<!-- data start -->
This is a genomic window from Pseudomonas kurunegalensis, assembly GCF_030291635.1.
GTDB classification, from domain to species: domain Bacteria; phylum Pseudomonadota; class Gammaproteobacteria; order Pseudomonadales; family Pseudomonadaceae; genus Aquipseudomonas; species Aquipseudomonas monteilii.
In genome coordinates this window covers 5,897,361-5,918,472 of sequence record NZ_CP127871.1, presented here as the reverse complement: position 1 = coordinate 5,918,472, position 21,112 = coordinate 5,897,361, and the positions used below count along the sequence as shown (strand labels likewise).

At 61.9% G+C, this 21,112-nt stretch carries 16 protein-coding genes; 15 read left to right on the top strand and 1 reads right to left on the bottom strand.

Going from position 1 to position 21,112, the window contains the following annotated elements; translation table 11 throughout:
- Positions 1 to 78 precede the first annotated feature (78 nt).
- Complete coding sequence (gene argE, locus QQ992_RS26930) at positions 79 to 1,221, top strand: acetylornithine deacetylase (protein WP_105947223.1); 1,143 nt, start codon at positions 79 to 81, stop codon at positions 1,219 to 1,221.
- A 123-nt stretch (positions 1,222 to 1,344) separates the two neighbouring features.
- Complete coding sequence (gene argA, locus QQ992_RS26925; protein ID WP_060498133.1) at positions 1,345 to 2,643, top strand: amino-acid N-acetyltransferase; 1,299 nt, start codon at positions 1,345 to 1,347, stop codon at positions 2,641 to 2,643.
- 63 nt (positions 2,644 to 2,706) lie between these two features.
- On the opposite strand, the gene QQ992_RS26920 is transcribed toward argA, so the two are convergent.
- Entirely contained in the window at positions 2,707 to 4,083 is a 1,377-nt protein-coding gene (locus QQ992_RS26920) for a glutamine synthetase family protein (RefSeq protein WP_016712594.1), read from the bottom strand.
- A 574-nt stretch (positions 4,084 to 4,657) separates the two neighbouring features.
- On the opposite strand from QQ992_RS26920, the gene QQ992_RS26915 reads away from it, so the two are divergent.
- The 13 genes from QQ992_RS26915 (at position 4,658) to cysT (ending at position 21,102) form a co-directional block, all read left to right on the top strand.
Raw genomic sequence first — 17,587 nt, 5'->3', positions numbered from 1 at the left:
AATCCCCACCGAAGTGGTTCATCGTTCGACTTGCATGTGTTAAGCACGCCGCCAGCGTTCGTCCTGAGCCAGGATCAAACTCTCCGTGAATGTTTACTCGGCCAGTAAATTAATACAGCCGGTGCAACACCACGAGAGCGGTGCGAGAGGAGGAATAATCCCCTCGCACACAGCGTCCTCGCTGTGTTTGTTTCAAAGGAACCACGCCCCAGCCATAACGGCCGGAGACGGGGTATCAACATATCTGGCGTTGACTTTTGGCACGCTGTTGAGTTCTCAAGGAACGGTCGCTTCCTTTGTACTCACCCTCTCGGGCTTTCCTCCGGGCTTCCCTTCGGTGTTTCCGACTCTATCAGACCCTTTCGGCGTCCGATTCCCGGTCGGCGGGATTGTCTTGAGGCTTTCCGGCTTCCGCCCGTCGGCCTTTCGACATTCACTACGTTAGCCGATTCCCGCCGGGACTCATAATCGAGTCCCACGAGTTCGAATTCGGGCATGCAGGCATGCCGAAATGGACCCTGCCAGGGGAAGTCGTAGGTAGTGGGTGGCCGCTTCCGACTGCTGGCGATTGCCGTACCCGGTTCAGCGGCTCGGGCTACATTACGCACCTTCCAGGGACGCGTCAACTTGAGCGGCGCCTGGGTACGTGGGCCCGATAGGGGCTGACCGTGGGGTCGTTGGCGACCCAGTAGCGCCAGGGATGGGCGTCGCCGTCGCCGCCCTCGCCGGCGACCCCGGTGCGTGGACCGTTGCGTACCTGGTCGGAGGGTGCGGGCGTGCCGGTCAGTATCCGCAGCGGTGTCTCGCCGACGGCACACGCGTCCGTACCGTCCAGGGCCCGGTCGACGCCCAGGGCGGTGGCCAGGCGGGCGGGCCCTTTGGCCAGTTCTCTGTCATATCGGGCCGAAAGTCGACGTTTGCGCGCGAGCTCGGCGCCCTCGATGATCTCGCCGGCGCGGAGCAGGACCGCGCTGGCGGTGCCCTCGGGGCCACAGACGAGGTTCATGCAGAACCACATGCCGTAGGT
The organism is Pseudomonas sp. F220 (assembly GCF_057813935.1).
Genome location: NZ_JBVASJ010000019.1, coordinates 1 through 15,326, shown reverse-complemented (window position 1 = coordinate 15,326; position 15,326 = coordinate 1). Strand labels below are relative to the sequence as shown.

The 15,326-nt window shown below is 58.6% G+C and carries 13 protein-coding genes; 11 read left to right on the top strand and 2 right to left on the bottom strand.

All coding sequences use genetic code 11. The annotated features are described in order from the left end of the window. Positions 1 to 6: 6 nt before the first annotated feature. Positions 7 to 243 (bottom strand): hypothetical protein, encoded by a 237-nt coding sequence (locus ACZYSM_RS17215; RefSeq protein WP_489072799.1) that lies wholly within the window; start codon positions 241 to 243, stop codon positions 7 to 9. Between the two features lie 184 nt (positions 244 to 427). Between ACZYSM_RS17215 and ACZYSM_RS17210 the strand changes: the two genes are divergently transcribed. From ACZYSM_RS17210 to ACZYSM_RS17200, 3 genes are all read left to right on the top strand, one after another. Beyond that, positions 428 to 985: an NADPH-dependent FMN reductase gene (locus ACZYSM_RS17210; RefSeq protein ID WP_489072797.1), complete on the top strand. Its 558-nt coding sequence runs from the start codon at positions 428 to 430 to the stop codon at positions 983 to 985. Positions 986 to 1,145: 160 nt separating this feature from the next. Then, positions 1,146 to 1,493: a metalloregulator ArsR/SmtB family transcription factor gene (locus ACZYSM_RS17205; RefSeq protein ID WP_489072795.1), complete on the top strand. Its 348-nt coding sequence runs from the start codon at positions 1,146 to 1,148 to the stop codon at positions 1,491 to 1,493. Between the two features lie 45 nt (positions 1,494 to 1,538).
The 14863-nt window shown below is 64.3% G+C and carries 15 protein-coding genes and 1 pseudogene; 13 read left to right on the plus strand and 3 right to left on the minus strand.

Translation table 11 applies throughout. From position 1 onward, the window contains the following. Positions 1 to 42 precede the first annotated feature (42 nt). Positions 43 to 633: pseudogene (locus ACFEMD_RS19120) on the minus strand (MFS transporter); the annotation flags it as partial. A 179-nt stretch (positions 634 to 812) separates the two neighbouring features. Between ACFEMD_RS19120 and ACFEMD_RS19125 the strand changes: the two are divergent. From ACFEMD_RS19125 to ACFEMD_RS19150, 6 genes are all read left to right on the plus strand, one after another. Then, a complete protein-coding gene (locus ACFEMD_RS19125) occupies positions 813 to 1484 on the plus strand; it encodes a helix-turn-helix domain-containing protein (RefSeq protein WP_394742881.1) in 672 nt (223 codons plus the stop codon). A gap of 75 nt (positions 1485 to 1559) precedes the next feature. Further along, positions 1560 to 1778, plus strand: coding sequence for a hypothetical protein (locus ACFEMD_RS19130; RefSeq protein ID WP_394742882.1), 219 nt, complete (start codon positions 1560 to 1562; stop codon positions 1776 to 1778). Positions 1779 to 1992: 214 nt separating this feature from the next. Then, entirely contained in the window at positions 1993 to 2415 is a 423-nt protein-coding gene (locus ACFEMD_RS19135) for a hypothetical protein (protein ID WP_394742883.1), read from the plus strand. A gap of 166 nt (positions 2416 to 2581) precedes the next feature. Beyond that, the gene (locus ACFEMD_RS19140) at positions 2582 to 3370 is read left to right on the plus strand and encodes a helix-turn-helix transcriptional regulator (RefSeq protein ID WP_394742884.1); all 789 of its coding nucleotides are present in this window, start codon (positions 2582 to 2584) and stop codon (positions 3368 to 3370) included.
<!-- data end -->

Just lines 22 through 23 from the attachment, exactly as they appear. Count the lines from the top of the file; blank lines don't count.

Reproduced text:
The 14863-nt window shown below is 64.3% G+C and carries 15 protein-coding genes and 1 pseudogene; 13 read left to right on the plus strand and 3 right to left on the minus strand.

Translation table 11 applies throughout. From position 1 onward, the window contains the following. Positions 1 to 42 precede the first annotated feature (42 nt). Positions 43 to 633: pseudogene (locus ACFEMD_RS19120) on the minus strand (MFS transporter); the annotation flags it as partial. A 179-nt stretch (positions 634 to 812) separates the two neighbouring features. Between ACFEMD_RS19120 and ACFEMD_RS19125 the strand changes: the two are divergent. From ACFEMD_RS19125 to ACFEMD_RS19150, 6 genes are all read left to right on the plus strand, one after another. Then, a complete protein-coding gene (locus ACFEMD_RS19125) occupies positions 813 to 1484 on the plus strand; it encodes a helix-turn-helix domain-containing protein (RefSeq protein WP_394742881.1) in 672 nt (223 codons plus the stop codon). A gap of 75 nt (positions 1485 to 1559) precedes the next feature. Further along, positions 1560 to 1778, plus strand: coding sequence for a hypothetical protein (locus ACFEMD_RS19130; RefSeq protein ID WP_394742882.1), 219 nt, complete (start codon positions 1560 to 1562; stop codon positions 1776 to 1778). Positions 1779 to 1992: 214 nt separating this feature from the next. Then, entirely contained in the window at positions 1993 to 2415 is a 423-nt protein-coding gene (locus ACFEMD_RS19135) for a hypothetical protein (protein ID WP_394742883.1), read from the plus strand. A gap of 166 nt (positions 2416 to 2581) precedes the next feature. Beyond that, the gene (locus ACFEMD_RS19140) at positions 2582 to 3370 is read left to right on the plus strand and encodes a helix-turn-helix transcriptional regulator (RefSeq protein ID WP_394742884.1); all 789 of its coding nucleotides are present in this window, start codon (positions 2582 to 2584) and stop codon (positions 3368 to 3370) included.